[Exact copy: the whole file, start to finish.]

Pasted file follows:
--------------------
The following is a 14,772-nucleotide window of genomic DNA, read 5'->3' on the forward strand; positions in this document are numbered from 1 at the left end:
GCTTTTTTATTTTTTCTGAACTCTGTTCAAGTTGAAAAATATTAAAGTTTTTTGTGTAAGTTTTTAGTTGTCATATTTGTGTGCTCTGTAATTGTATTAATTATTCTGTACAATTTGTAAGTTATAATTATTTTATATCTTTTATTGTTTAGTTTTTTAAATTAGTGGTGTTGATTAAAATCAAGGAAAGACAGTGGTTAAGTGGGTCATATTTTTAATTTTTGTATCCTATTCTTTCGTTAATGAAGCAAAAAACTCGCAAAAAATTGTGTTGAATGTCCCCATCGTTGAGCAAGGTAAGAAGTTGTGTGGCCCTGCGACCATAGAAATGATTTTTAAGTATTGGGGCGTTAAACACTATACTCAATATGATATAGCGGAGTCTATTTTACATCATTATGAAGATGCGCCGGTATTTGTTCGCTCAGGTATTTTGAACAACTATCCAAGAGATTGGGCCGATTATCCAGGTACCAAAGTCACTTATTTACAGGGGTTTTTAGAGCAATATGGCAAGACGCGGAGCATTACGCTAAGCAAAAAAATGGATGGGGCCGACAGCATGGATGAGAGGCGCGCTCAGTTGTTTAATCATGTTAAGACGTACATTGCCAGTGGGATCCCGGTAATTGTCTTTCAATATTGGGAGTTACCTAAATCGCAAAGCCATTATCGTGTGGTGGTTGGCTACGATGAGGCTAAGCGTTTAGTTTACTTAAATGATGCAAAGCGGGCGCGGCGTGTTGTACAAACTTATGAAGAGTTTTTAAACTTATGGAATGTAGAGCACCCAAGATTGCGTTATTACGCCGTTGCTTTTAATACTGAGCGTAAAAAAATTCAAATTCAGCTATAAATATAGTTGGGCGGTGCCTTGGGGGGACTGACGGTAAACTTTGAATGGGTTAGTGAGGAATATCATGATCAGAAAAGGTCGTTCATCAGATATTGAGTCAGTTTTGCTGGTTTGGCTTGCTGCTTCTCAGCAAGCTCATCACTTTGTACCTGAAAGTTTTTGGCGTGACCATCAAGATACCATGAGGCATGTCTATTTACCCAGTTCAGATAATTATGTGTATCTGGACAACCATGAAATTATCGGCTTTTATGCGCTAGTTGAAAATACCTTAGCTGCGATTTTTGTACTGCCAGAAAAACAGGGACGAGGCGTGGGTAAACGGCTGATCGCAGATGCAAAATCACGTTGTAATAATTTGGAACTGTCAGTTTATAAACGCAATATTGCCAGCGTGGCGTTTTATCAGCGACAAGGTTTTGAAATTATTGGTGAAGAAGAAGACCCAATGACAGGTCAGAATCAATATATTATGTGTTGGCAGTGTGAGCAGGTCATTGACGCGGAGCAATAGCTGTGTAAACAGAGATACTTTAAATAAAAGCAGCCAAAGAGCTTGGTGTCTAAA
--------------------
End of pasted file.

The following is a 14,772-nucleotide window of genomic DNA, read 5'->3' on the forward strand; positions in this document are numbered from 1 at the left end:
GCTTTTTTATTTTTTCTGAACTCTGTTCAAGTTGAAAAATATTAAAGTTTTTTGTGTAAGTTTTTAGTTGTCATATTTGTGTGCTCTGTAATTGTATTAATTATTCTGTACAATTTGTAAGTTATAATTATTTTATATCTTTTATTGTTTAGTTTTTTAAATTAGTGGTGTTGATTAAAATCAAGGAAAGACAGTGGTTAAGTGGGTCATATTTTTAATTTTTGTATCCTATTCTTTCGTTAATGAAGCAAAAAACTCGCAAAAAATTGTGTTGAATGTCCCCATCGTTGAGCAAGGTAAGAAGTTGTGTGGCCCTGCGACCATAGAAATGATTTTTAAGTATTGGGGCGTTAAACACTATACTCAATATGATATAGCGGAGTCTATTTTACATCATTATGAAGATGCGCCGGTATTTGTTCGCTCAGGTATTTTGAACAACTATCCAAGAGATTGGGCCGATTATCCAGGTACCAAAGTCACTTATTTACAGGGGTTTTTAGAGCAATATGGCAAGACGCGGAGCATTACGCTAAGCAAAAAAATGGATGGGGCCGACAGCATGGATGAGAGGCGCGCTCAGTTGTTTAATCATGTTAAGACGTACATTGCCAGTGGGATCCCGGTAATTGTCTTTCAATATTGGGAGTTACCTAAATCGCAAAGCCATTATCGTGTGGTGGTTGGCTACGATGAGGCTAAGCGTTTAGTTTACTTAAATGATGCAAAGCGGGCGCGGCGTGTTGTACAAACTTATGAAGAGTTTTTAAACTTATGGAATGTAGAGCACCCAAGATTGCGTTATTACGCCGTTGCTTTTAATACTGAGCGTAAAAAAATTCAAATTCAGCTATAAATATAGTTGGGCGGTGCCTTGGGGGGACTGACGGTAAACTTTGAATGGGTTAGTGAGGAATATCATGATCAGAAAAGGTCGTTCATCAGATATTGAGTCAGTTTTGCTGGTTTGGCTTGCTGCTTCTCAGCAAGCTCATCACTTTGTACCTGAAAGTTTTTGGCGTGACCATCAAGATACCATGAGGCATGTCTATTTACCCAGTTCAGATAATTATGTGTATCTGGACAACCATGAAATTATCGGCTTTTATGCGCTAGTTGAAAATACCTTAGCTGCGATTTTTGTACTGCCAGAAAAACAGGGACGAGGCGTGGGTAAACGGCTGATCGCAGATGCAAAATCACGTTGTAATAATTTGGAACTGTCAGTTTATAAACGCAATATTGCCAGCGTGGCGTTTTATCAGCGACAAGGTTTTGAAATTATTGGTGAAGAAGAAGACCCAATGACAGGTCAGAATCAATATATTATGTGTTGGCAGTGTGAGCAGGTCATTGACGCGGAGCAATAGCTGTGTAAACAGAGATACTTTAAATAAAAGCAGCCAAAGAGCTTGGTGTCTAAA